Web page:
The authors of the new report correctly point out that while the original report is quite useful and serves as one of the most important examples of comprehensive assessment of exposures and outcomes in public health history, there is some level of confusion associated with the language of causation. Indeed, the 1964 report is clearly struggling to articulate and justify its use of causal terms; e.g., in the passage quoted, the strained language of the last sentence is revealing. Circularity threatens when a choice of terminology for the purposes of describing one's findings is justified in part by a wish to "affirm convictions" in regard to the findings. Are we to suppose that the findings do not speak sufficiently eloquently for themselves?
In an attempt to address and even regiment the use of causation-speak, the authors of the new report, in addition to providing a very comprehensive list of causal statements related to smoking and health outcomes, discuss what they consider to be a less confusing approach towards using causal language and ascribing cause in epidemiology. Unfortunately, their efforts, while clearly useful as a guide to assessing possible implications of research, beg the question of whether explicit causal language is really needed in presenting and discussing research in the first place. Other begged questions concern how such causal language is necessarily linked to the substantive research and how hierarchies of causal strength are to be determined.
Starting on page 11 of the new report , their careful listing of causal statements from previous reports is strikingly idle in view of the fact that in many of the statements in the new report there is no explicit use of the word "cause" when these succinctly describe the current state of research. Examples are: "Autopsy studies suggest that cigarette smoking is associated with a significant increase in arteriosclerosis of the aorta and coronary arteries," "Recent autopsy studies confirm that pulmonary emphysema is much more frequent and severe in cigarette smokers than nonsmokers," or "Women cigarette smokers experience an increased risk for subarachnoid hemorrhage."
These statements can be contrasted with others such as "It is also more prudent to assume that the established association between cigarette smoking and coronary disease has causative meaning than to suspend judgment until no uncertainty remains" (p. 13, our emphasis). The discomfort on display in the last sentence is clear: responsible prudence apparently dictates the use of explicit causal language even though the findings, on their own, i.e. "established association" can be taken to be a meaningful statement of cause (more on this below). There is, further, an implied and somewhat ambiguous assumption that complete certainty, although not available here, is theoretically achievable, yet not needed, for causal information to be conveyed. Although this latter point is one with which we can strongly agree, we nevertheless argue that worrying about complete certainty is not useful for the simple reason that this level of certainty is not available. Indeed, if the information obtained from the "established associations" allows for effective prediction and/or intervention, then it is not clear what other information or language would be needed in terms of causal argumentation. Thus, the above remark seems to be intended to justify and/or motivate health policy (not necessarily a bad thing but off-point for the purposes of this discussion) rather than to improve our causal understanding of the relationship between smoking and coronary disease.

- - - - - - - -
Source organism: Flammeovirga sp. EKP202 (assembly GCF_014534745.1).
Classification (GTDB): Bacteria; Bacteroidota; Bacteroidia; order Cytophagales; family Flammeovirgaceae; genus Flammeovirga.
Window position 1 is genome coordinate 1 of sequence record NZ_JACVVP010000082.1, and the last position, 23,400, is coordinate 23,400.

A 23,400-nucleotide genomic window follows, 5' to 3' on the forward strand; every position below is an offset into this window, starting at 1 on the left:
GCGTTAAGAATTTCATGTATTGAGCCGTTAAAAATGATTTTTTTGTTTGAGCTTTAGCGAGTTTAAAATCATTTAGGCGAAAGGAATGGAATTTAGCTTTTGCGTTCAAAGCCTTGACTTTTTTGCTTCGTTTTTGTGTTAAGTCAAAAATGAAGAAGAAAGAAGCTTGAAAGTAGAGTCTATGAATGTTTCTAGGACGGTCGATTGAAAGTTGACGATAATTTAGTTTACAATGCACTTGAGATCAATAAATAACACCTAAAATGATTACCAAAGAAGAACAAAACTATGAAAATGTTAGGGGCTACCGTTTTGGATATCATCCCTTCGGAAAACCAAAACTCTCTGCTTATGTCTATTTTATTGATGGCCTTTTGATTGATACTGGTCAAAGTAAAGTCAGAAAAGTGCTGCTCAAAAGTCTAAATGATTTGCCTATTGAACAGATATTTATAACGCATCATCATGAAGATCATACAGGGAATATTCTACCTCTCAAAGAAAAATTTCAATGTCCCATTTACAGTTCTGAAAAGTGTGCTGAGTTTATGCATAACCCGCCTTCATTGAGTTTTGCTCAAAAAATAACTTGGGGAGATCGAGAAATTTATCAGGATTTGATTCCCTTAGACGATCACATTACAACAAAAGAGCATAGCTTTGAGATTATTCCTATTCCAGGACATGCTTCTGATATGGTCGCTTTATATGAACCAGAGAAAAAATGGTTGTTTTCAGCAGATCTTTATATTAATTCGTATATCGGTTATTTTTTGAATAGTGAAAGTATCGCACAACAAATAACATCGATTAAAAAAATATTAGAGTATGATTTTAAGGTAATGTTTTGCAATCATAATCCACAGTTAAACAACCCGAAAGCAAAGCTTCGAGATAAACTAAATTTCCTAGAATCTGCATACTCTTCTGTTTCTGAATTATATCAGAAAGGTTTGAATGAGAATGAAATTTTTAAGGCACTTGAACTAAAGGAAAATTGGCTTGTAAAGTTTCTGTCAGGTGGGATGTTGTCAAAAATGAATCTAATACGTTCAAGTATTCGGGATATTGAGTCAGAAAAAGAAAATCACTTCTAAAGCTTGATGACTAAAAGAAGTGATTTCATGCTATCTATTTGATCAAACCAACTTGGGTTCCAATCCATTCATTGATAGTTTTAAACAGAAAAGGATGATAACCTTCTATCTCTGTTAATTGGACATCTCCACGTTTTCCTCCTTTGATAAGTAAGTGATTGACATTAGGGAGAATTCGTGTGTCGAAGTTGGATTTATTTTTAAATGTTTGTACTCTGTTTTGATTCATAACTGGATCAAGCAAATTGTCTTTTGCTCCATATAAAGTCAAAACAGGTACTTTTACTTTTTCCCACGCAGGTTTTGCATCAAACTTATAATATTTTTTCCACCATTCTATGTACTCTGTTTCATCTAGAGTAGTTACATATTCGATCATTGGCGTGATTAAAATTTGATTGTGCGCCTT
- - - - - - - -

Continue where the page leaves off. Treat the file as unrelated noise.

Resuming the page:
One problem is that, as Hume described and the authors confirm [2, 4], while the use of causal language can be psychologically compelling, the causal nexus will never lend itself to be empirically detected or generally proven. Particularly in regard to the last statement from the Surgeon General's report, uncertainty will always remain. This uncertainty can be thought of as supporting a more probabilistic approach towards causation . Parascandola and Weed point out that probabilistic models of causation are essentially more flexible than deterministic approaches. Their argument centers on the idea that since it is impossible to ever know all the constituent elements in a deterministic causal model, why not allow for some level of probabilistic ambiguity? The need to say anything definitive about this dichotomy, however, is not in the realm of the strictly scientific, nor is their discussion of what constitutes science and what constitutes public health policy, and why different notions of science might apply to the two. Although these are different contexts, the inability to "prove" or objectively "see" causation, however, still applies to both.
More importantly, a fundamental inability to determine cause is not necessarily a serious concern for epidemiologists because causal information can still be conveyed without getting bogged down in such epistemological and metaphysical issues. Thus, the struggle to develop a causal context relating tobacco to illness in the new report displays a level of anxiety that would be unnecessary if a more pragmatic approach toward causal information were used.
A short caveat on realism in science
We are not in this essay attempting to revisit the long-standing debate between realism and pragmatism in science. (A relatively current, although ultimately unconvincing, exploration of realism in epidemiology was discussed by Renton .) For the sake of making our argument, we accept the natural ontological attitude (NOA) developed by Arthur Fine  as being closely in line with our approach toward thinking about causation. His argument is, in fact, a generalization of what has been discussed here. That is, he asks what is the efficacy of having something be considered "real" in the same manner as something being determined as "causal." He is interested in the ability to manipulate the world, to predict and intervene. Being able to determine something as real, in a metaphysically emphatic sense, something he and we doubt can ever be accomplished, is beside the point when dealing with the actual process of doing science.
An alternative approach toward causal thinking